Word bridging & blueprinting (WB&BP) entails writing down
the definitions of all of the words that one could possibly have an issue with
in a subject in a particular way, in order to: most tightly assemble all of the
definitions involved in order to most quickly cross reference them. The reason
for doing this is to be able to see how all of the word's meanings related to
each other while one is as alert as they can be, so that one can glimpse the
greater complexities of phenomena that they encounter each study session. This
activity helps support one's position above the information and data that one is
attempting to view so that they can see how it all works better.
The benefits of making and using a WB&BP are: A) One gets to
learn a subject better by getting more familiar with each of that subject's
mental building blocks. A WB&BP can serve as training wheels to help one
learn how any new concept works a little before they actually engage in physical
interaction with the phenomena involved. B) One obtains a study aid that one can
use to view the relationships between the components of a subject. This gives
one a broader view of it than would be possible without, and C) A WB&BP can be
continually built upon, no matter how complex one's studying gets. It gives one
their own personally built custom reference tool. It gets tailored by and to a
student's own personal comprehensional requirements.
The student, their self, assembles it, so the WB&BP's
comprehension quotient is the highest possible, pound for pound, legal subject
assimilation aid ever invented, IMO. However, let me invite you to please find
out for yourself if this idea works or not for yourself. What follows are
instructions for building a WB&BP. (Top)
& Blueprint Materials:
The book on the subject that one is studying.
Dictionaries that contain definitions that one likes to work
with; ones that make the best sense to you. Prior to purchase dictionary testing
can be accomplished at one's local library.
Paper and a writing implement, or if one is connected, a
computer, word processing program and online dictionary that works for you.
The most formidable manifestation of this tool would be a
Webpage with a floating link bar, but this last item is pretty not really
necessary to accomplish the goal of making one. (Top)
Word Bridge & Blueprint Assembly Instructions:
Write a word that you can think of, of the words that you
understand the least, of the subject that you are attempting to become more
familiar with onto a numbered list.
Look up that word and read it's whole definition. Words
are like building stones. Only one or two of their faces may show up in one's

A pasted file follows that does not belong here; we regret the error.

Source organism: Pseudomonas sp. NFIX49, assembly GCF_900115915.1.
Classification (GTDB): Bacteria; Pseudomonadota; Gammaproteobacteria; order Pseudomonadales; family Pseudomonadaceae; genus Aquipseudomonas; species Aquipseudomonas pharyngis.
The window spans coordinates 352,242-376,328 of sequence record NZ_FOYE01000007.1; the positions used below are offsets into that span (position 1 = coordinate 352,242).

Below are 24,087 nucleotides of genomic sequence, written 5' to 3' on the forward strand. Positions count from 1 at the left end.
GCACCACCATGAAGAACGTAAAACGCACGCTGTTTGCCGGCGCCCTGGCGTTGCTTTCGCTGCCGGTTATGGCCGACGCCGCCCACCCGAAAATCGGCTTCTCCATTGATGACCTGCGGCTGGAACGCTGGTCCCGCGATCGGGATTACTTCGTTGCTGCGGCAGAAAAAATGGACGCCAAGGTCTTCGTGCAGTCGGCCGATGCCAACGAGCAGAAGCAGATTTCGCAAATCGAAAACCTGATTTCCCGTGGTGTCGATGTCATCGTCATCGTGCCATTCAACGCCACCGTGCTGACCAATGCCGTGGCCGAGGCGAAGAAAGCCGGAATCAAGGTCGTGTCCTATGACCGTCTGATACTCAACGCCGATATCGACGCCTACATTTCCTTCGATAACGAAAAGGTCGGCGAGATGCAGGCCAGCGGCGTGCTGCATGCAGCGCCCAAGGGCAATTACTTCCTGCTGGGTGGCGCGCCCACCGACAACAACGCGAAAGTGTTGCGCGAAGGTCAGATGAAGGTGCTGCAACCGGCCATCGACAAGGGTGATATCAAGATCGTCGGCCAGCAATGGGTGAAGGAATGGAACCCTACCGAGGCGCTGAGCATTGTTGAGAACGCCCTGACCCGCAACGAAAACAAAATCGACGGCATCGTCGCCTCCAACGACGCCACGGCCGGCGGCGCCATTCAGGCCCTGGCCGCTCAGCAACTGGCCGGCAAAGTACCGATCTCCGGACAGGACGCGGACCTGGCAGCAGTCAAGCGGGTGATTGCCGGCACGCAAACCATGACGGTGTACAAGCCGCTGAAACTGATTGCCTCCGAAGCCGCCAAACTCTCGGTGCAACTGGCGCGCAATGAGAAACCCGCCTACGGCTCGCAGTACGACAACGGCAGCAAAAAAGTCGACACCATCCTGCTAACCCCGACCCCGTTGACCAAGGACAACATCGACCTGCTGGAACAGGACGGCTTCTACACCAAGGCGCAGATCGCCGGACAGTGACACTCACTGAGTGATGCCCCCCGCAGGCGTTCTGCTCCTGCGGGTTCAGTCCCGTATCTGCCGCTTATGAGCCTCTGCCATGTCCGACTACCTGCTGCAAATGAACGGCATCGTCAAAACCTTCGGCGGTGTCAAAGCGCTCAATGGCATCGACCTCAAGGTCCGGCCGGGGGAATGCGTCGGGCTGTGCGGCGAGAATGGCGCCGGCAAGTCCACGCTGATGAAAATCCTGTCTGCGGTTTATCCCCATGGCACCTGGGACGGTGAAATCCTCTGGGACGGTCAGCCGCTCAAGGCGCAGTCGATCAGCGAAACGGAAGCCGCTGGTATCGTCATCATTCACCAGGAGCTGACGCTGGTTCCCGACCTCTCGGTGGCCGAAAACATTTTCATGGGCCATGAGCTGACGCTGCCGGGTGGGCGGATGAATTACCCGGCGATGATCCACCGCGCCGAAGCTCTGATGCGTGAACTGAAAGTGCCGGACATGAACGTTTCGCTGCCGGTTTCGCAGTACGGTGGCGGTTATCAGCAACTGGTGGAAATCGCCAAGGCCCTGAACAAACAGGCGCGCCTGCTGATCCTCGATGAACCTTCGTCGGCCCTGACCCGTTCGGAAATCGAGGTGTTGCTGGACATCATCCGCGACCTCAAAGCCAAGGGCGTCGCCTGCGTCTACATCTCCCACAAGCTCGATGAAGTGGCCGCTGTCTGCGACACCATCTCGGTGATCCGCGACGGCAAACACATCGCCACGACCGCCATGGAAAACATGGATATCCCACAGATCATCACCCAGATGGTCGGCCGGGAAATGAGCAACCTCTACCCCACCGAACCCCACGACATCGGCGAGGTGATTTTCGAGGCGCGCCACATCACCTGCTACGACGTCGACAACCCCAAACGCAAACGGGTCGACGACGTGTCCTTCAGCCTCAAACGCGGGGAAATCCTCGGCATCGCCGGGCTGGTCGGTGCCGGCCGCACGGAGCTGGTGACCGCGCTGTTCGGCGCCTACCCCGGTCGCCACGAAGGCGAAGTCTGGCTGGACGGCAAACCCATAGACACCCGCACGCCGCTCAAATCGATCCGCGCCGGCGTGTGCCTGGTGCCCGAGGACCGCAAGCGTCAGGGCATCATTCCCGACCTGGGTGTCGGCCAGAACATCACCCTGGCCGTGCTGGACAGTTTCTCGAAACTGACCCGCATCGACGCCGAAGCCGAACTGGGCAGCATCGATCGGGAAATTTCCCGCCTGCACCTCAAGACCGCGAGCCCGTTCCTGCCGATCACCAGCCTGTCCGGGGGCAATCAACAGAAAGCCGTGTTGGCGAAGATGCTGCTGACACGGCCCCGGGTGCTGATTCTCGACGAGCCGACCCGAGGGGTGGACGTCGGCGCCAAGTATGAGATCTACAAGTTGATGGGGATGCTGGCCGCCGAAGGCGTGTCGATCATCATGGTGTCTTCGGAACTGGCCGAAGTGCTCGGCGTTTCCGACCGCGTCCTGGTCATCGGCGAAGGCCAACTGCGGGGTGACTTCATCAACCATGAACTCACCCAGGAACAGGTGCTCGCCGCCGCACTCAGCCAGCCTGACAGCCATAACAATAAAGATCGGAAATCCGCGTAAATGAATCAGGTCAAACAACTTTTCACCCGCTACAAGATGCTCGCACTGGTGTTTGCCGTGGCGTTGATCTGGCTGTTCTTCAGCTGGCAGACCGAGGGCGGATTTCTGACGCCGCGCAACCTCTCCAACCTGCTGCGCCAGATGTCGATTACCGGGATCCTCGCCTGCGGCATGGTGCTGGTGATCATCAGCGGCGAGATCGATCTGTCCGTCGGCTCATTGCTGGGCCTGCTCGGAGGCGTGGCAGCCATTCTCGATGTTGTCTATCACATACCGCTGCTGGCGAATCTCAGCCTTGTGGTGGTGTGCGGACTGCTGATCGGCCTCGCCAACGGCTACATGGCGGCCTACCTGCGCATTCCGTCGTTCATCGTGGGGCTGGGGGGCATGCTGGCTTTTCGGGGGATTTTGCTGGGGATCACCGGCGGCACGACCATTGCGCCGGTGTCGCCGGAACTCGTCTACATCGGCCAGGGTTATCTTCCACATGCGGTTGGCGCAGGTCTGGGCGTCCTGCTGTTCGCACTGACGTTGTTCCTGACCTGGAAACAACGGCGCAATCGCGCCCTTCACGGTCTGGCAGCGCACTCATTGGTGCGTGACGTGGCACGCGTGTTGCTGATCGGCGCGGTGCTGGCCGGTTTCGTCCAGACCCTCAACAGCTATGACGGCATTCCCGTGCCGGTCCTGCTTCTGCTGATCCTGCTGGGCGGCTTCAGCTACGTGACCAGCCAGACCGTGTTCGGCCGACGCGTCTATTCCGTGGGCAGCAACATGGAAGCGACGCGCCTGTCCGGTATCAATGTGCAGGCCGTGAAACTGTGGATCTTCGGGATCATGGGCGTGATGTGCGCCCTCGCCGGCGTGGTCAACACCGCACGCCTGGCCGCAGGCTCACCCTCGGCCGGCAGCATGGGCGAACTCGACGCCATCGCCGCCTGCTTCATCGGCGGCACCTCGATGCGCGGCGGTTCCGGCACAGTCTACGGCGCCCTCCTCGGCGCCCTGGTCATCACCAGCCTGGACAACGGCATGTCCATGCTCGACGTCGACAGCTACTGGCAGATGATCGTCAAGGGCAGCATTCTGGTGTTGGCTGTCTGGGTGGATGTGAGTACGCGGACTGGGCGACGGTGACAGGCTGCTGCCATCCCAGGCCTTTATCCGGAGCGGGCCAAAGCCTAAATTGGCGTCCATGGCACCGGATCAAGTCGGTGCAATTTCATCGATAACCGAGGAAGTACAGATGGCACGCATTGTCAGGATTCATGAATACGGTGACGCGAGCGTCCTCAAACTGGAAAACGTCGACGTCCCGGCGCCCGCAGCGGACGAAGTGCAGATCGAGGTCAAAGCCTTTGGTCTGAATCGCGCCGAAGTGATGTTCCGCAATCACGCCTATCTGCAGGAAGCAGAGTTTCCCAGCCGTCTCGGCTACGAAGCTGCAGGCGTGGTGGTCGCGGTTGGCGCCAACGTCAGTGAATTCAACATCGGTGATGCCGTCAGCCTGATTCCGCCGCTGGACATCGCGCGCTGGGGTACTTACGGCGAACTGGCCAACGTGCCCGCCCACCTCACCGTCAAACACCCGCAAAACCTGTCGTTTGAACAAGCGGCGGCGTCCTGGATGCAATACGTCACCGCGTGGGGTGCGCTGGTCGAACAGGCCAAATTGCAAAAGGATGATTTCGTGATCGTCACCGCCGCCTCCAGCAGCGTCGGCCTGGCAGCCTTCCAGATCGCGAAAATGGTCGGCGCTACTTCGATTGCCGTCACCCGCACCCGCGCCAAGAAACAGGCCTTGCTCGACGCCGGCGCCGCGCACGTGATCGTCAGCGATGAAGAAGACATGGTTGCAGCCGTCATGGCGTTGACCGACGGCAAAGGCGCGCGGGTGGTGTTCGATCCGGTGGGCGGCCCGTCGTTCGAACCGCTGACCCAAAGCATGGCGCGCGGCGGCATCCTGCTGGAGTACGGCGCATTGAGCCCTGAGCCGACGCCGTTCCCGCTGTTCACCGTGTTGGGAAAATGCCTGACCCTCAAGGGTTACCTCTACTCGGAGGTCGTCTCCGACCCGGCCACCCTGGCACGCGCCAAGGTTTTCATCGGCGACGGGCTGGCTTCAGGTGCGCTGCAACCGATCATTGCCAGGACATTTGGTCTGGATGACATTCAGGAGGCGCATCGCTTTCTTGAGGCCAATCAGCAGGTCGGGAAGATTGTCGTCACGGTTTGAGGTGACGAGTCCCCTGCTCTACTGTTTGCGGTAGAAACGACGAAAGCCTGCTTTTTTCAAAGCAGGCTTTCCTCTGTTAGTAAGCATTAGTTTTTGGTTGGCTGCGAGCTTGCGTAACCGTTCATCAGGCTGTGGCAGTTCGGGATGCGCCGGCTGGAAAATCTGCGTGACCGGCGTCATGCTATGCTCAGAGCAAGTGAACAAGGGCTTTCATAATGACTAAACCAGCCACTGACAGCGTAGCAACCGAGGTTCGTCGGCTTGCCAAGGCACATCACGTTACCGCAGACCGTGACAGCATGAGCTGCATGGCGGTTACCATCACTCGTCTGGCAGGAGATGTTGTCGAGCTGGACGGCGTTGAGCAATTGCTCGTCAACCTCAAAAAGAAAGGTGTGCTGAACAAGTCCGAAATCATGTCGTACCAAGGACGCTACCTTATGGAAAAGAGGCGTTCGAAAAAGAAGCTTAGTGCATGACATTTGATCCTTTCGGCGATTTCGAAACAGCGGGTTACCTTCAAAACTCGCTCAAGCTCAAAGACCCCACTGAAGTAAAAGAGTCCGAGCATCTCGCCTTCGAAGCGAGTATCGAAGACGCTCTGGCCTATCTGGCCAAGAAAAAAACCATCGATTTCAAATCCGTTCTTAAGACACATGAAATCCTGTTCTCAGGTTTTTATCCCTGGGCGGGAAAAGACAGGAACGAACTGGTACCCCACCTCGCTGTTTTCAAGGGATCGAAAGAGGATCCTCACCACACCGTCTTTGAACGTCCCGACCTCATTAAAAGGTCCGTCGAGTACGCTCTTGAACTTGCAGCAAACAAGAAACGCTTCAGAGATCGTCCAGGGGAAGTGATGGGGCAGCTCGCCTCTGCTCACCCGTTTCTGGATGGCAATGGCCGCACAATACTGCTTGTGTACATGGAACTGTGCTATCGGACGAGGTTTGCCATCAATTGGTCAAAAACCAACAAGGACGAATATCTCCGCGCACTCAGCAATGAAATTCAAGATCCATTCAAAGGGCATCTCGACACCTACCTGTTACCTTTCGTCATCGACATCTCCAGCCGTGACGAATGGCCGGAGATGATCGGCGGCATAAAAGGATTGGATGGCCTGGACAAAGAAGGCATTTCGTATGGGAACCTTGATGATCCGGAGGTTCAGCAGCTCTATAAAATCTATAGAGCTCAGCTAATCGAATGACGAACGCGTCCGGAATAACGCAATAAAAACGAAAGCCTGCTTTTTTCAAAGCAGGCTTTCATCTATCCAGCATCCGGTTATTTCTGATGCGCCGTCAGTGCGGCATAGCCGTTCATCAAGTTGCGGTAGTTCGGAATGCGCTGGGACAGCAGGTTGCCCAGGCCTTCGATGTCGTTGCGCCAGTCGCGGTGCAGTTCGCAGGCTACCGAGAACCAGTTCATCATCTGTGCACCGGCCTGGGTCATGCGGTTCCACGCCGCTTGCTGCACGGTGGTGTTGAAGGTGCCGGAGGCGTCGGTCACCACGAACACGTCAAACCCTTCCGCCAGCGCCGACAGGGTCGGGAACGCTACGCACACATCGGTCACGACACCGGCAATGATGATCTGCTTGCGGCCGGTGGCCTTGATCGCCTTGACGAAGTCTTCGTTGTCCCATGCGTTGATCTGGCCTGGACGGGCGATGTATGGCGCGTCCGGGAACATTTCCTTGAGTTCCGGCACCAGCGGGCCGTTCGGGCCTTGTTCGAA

subject, but that doesn't mean that the faces that one doesn't see have the same
shapes as the faces that one does see. Doing this step will help you know what
is going on with each particular word that you get to look up the best.
Study that word's definition. How deeply you do this step is up
to you. Some words may be more important to you than others. Study them enough
to at least feel that you can recognize what is meant via their use.
Locate in that word's complete definition the meaning that
specifically applies to its use in the specific subject that you are studying.
Write that part of the word's definition down at that word's
entry on your list.
Italicize any words that you have any questions about in that
part of that word's definition that you have written down and add those
italicized words to this list.
With the words that you've italicized in step 6, repeat steps 1
Footnote all of the words that you have italicized with
superscripted numbers which correlate to the numbers that define the locations
at which those words appear at on your numbered list of words in this Word
Bridge that you are constructing.
Repeat steps 1 through 8 as needed with words that you would
like to have a firmer grasp of to see how they relate to the other words in the
Construct another list. Make this one an alphabetical list of
all of the words that appear on your numbered list.
Index each word's number from your first list to the words of
your alphabetized list. This alphabetized list is the blueprint to your
numbered list, which is your word bridge. (Top)
How it Works:
Building your numbered list (word bridge) makes one learn
how to put its words together and building your alphabetical list
(blueprint) gives you way to find any word that you want to in your word
bridge. Using the blueprint eliminates the need for you to rely on your
memory, totally, to get you to the definitions that you have constructed your
word bridge with, so you can return to it at any time, no matter how far
into the future that you do and find any word's definition that is on it as
quickly and easily as possible.
When you hunt words' definitions, try to keep in mind what you
have originally set out to know and direct your efforts toward that end, so that
you don't wind up reinventing the dictionary that you are using more than you
progress toward the comprehension of your subject.
L. Ron Hubbard's,